In posting this cartoon to his Twitter page, Pat Byrnes admitted that he’d likely undercounted the number of gun deaths on the left side, but was content to make the point that, despite the successful intervention of a bystander in an Indiana mall shooting, “Good guys with guns” are a pretty poor defense system.
Not only are successful bystander interventions rare, but they can cause deadly confusion. The above-linked CNN story cites a NYTimes analysis (paywall breached) that includes an anecdote about a good guy with a gun who was mistakenly shot and killed by police.
And, as this graphic from that NYTimes piece shows, civilian shooters are barely a blip on the radar, and unarmed civilians have more often subdued a gunman.
Gary Varvel (Creators), however, feels that the solution to shootings is to have more people carrying more guns in more places with fewer restrictions.
Dan Rather would disagree, which takes us away from Greenwood, Indiana, and back to Uvalde, where the commentary continues to reflect “common knowledge” rather than issues uncovered in the investigative report, or even the main, obvious one that Rather cites.
So why waste our time and breath on the gun debate, where the people in power who could help refuse to do so, when we could be wasting our time and breath on an entirely different, more global crisis where the people in power who could help refuse to do so?
The killer heat wave striking Europe hits Britain amidst a governmental crisis, and Peter Schrank evaluates the candidates for new Tory leader, which brings to mind a very old gag from “Beyond the Fringe,” in which it was explained that Britain has two main political parties, “The Conservatives, who are conservative, and the Liberals, who are conservative.”
Most British cartoonists are citing the seriousness of the crisis, though Patrick Blower was among commentators there who dismissed it as panic over predictable summer weather. To be fair, I note that this cartoon ran a week ago, before temperatures hit 104 F, but I haven’t seen him address the topic since.
What I did catch was a demonstration by environmentalists against Murdoch papers for their denial and downplaying of the climate crisis.
As American journalist Garrett Graff warned, this is no time for the usual “Wow it’s hot!” coverage cliches, and carbonbrief.org has a masterful, must read wrapup of how British media are addressing the crisis. complete with Twitter citations and an array of front pages from UK newspapers. Don’t miss it.
That’s not to say you can’t address things with a bit of humor, as Matt Pritchett demonstrates, the stiff upper lip having gotten Britons through a number of crises in the past.
And Guy Venables provides a grim laugh by restating an insipid first-world cliche as, instead, a suggestion of brave resistance.
Which reminds me to post this key for Americans as they read about weather, wildfires and deaths expressed in Celsius numbers:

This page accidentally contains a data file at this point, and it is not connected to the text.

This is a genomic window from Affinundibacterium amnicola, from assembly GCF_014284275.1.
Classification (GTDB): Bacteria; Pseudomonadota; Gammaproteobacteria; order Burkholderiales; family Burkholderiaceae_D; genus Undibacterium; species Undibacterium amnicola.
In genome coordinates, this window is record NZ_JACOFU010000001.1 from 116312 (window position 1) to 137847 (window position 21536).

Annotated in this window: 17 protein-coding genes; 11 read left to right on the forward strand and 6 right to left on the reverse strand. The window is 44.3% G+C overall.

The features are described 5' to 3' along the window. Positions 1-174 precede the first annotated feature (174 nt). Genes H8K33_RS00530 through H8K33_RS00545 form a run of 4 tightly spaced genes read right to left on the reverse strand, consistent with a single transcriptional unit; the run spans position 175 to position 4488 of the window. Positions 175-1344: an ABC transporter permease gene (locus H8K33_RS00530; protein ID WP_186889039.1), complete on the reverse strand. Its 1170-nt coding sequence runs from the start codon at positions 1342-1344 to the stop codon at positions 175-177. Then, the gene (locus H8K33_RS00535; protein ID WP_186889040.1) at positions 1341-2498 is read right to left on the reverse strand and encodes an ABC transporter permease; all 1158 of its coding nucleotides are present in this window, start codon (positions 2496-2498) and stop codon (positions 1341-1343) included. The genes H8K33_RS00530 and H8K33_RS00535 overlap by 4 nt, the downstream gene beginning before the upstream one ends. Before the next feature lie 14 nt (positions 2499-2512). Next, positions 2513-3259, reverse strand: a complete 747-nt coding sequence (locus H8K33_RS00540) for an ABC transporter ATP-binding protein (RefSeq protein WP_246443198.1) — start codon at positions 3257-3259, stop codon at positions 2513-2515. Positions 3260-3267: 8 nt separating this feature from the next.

0 is cold
10 is not
20 is warm, and
30 is hot
And 40 is off the charts at 104 degrees in countries where it’s not so much that they aren’t used to it as that they aren’t prepared for it, both in their habits and in their infrastructure.
Jonesy turns a cynical eye on industry’s response, and I particularly like the “and quickly” part, which suggests that they recognize the crisis but only as a threat to their portfolios, not to their fellow citizens or even themselves.
It’s a sharp attitude mirrored down in Tasmania, where they had a little snow the other day, and whence First Dog on the Moon provides what would be tasteless if it were truly offered as advice but is, rather, a sarcastic continuation of his long-time, on-going, furious demand for action on climate change:
We’re not likely to see the hundreds of deaths here that are already piling up across Europe from the heat, but, as Patrick Bagley points out, it’s not because those in control are not enamored by the fossil fuel industry as it slips $$$ into their pockets.
Like the Aussies that First Dog cites, we are better prepared for high temperatures in the US, where rising temperatures call for increases in doing what we already know how to do. But even our normal heat waves cause deaths particularly among the elderly poor and we won’t all get out of this summer alive.
Ann Telnaes is less inclined than Bagley to point the finger specifically at industry or government, given our own collective unwillingness not only to modify our behavior but to at least stick a peg in the ground and stay at our current unacceptable, self-destructive levels.
Government should be doing more, and industry should be doing more, but, as with any addictive behavior, you can’t help someone who doesn’t want to be helped. The question is whether we wake up before we actually hit rock bottom.
As Dylan wrote about something else, “How many deaths will it take ’til they know that too many people have died?”
You know where the answer is.
Finally today, in lieu of music, this analysis from the BBC which doesn’t guarantee that anyone is really going to wake up, either there nor here nor in Tasmania, despite the best efforts of cartoonists, climate scientists, environmental activists and others who get it.
But at least it’s an indication that someone besides cartoonists is paying attention.